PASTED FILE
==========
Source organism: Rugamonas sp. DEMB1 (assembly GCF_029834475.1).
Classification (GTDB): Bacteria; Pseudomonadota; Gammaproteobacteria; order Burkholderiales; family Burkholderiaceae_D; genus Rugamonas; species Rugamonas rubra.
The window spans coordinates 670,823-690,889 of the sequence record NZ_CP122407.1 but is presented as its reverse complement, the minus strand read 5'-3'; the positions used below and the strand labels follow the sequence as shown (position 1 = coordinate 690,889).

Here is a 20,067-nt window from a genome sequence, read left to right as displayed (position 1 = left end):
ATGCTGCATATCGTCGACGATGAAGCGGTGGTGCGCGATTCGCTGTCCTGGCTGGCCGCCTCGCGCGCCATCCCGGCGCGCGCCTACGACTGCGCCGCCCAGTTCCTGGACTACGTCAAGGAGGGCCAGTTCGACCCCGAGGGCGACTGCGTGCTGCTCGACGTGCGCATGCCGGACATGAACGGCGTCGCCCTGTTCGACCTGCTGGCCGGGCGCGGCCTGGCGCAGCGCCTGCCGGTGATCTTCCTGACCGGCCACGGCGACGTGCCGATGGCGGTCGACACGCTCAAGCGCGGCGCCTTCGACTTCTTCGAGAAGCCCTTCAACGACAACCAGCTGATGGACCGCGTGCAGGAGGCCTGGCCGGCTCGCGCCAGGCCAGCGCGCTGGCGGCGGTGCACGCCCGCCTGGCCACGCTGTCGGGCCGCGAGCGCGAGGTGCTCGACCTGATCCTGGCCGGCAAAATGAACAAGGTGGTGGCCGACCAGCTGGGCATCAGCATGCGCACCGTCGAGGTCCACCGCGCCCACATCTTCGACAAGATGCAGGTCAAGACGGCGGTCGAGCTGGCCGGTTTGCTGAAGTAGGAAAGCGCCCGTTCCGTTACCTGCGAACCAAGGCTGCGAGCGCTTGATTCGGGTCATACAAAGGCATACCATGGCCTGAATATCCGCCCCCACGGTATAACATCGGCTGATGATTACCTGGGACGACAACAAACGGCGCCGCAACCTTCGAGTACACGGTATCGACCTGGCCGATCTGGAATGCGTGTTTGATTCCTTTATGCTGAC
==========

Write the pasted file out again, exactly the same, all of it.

Source organism: Rugamonas sp. DEMB1 (assembly GCF_029834475.1).
Classification (GTDB): Bacteria; Pseudomonadota; Gammaproteobacteria; order Burkholderiales; family Burkholderiaceae_D; genus Rugamonas; species Rugamonas rubra.
The window spans coordinates 670,823-690,889 of the sequence record NZ_CP122407.1 but is presented as its reverse complement, the minus strand read 5'-3'; the positions used below and the strand labels follow the sequence as shown (position 1 = coordinate 690,889).

Here is a 20,067-nt window from a genome sequence, read left to right as displayed (position 1 = left end):
ATGCTGCATATCGTCGACGATGAAGCGGTGGTGCGCGATTCGCTGTCCTGGCTGGCCGCCTCGCGCGCCATCCCGGCGCGCGCCTACGACTGCGCCGCCCAGTTCCTGGACTACGTCAAGGAGGGCCAGTTCGACCCCGAGGGCGACTGCGTGCTGCTCGACGTGCGCATGCCGGACATGAACGGCGTCGCCCTGTTCGACCTGCTGGCCGGGCGCGGCCTGGCGCAGCGCCTGCCGGTGATCTTCCTGACCGGCCACGGCGACGTGCCGATGGCGGTCGACACGCTCAAGCGCGGCGCCTTCGACTTCTTCGAGAAGCCCTTCAACGACAACCAGCTGATGGACCGCGTGCAGGAGGCCTGGCCGGCTCGCGCCAGGCCAGCGCGCTGGCGGCGGTGCACGCCCGCCTGGCCACGCTGTCGGGCCGCGAGCGCGAGGTGCTCGACCTGATCCTGGCCGGCAAAATGAACAAGGTGGTGGCCGACCAGCTGGGCATCAGCATGCGCACCGTCGAGGTCCACCGCGCCCACATCTTCGACAAGATGCAGGTCAAGACGGCGGTCGAGCTGGCCGGTTTGCTGAAGTAGGAAAGCGCCCGTTCCGTTACCTGCGAACCAAGGCTGCGAGCGCTTGATTCGGGTCATACAAAGGCATACCATGGCCTGAATATCCGCCCCCACGGTATAACATCGGCTGATGATTACCTGGGACGACAACAAACGGCGCCGCAACCTTCGAGTACACGGTATCGACCTGGCCGATCTGGAATGCGTGTTTGATTCCTTTATGCTGAC